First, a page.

Whether you started them from seed or purchased them at the store, at some point those little thyme plants need to be moved to their permanent growing location.
Thyme can be planted outdoors in spring 2-3 weeks before the last frost. In summer, high heat can stress young seedlings so it’s best to wait until temperatures cool down a bit.
Moving Seedlings Outdoors
If you started seeds indoors, make sure to harden off the plants before transplanting them to the garden. Most nursery plants are kept outdoors so they’ll be ready to transplant right away.
Choose a suitable location and loosen the soil to a depth twice as deep as the container the plant is currently in. Dig a hole to fit the seedling. Gently remove the plant from its container and place it in the soil, filling in with soil all around the plant. Water thoroughly and you’re done!
Growing Thyme in Containers
Thyme can be grown in containers both indoors and outdoors. Choose a container that is at least 6-8 inches deep so your plant has room to grow.
Fill the container with potting soil, dig a hole for your plant, and gently place it in the container. Fill in around the plant with soil and water thoroughly.
Whether growing indoors or outdoors, make sure your container gets plenty of light!
How to Harvest Thyme
Thyme started from seed will be ready to harvest after 2-3 months.
Use sharp scissors to trim off a few sprigs at a time when you’re ready to use them. If you’d like, you can do a larger pruning to harvest a lot of leaves at once.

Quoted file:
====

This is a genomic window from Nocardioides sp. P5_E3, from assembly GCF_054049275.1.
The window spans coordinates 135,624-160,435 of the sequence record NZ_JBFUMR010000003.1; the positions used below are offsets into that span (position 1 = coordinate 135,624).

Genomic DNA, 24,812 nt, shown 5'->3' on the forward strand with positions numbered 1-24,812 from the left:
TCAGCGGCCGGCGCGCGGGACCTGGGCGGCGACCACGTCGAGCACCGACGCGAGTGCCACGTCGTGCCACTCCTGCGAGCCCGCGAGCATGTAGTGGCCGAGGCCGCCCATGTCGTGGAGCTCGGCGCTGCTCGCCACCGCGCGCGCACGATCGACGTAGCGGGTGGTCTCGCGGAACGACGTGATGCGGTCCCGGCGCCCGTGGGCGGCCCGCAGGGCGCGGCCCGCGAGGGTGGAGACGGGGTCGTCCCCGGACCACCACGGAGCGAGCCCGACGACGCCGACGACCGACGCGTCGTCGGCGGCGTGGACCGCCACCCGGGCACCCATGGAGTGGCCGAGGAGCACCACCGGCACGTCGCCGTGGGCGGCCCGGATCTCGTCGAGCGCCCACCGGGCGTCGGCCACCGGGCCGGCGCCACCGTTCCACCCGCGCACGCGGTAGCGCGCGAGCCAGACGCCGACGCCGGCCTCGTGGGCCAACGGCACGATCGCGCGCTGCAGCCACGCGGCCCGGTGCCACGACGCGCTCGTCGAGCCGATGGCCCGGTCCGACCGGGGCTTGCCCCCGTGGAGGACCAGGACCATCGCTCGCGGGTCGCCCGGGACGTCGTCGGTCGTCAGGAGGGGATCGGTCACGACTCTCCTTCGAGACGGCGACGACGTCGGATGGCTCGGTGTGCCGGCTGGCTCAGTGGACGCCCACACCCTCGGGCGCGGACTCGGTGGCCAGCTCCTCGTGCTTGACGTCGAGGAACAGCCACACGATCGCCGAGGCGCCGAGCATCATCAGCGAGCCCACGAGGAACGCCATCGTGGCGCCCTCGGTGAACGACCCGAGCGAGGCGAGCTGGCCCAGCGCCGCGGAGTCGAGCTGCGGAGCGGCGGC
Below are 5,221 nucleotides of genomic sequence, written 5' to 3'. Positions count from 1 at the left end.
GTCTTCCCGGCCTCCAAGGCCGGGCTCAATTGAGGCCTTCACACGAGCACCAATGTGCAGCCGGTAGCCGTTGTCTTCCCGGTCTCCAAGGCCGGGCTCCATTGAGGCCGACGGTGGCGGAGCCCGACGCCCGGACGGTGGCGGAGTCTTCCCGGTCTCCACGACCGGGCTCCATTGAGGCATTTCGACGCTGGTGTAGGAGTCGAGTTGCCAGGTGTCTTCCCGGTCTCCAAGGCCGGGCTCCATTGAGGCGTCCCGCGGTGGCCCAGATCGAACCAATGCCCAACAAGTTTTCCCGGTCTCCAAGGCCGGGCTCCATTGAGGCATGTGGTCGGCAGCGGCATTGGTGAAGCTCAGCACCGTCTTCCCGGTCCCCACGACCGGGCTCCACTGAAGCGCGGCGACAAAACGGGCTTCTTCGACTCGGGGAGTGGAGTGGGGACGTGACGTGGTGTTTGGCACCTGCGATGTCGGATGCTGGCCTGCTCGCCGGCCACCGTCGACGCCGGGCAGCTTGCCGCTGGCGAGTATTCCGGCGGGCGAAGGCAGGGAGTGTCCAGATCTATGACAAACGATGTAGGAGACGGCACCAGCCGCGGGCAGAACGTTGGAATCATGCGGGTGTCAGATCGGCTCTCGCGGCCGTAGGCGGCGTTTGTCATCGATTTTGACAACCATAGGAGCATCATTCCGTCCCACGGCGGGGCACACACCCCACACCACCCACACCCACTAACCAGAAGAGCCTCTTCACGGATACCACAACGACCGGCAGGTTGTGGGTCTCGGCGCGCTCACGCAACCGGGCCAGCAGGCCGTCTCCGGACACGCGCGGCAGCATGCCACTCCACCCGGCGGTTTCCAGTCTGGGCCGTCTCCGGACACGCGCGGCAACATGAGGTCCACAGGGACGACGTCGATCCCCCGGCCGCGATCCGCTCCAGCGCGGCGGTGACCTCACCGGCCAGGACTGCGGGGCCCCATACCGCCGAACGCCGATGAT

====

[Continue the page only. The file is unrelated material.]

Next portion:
Harvesting encourages the plant to continue growing so don’t be shy about harvesting a lot at once! You can preserve large amounts of thyme to use later by drying or freezing.
Planting Thyme is a Must for Your Herb Garden!
With this information on how to plant thyme, you’ll be ready to enjoy fresh and fragrant herbs in no “thyme”. I told you there would be puns!
To learn how to plant more herbs, visit the Seed Starting page on the website. We have growing guides for all kinds of herbs, flowers, and vegetables for your garden.
You’ll also find seed-starting tips and tricks, product recommendations, and much more to help you get an early start and make the most of your garden this year.
Inspired to start your own herb garden? Then learn more about planting and growing specific herbs with our guides and info posts!
- About the Author
- Latest Posts
Sadie Teh has experience writing on a wide range of topics including gardening, outdoor life, crafts, travel, and more. She currently lives on 5 acres near Nashville, Tennessee, where she enjoys growing fruits, vegetables, and flowers (there’s always room for one more plant!)
Sadie’s writing is driven by a genuine desire to help people grow beautiful, thriving gardens while sharing the joy and satisfaction that gardening brings. With a bachelor’s degree in psychology and a master’s in education, Sadie’s background not only adds depth to her writing but also allows her to effectively communicate with a wide range of readers.
Sadie’s favorite things to grow are flowers (especially sunflowers) and tomatoes. When she’s not writing or working in the garden, you can find Sadie substitute teaching at her kids’ school, curled up with a good book, or poring over seed catalogs.
Sadie can be reached at firstname.lastname@example.org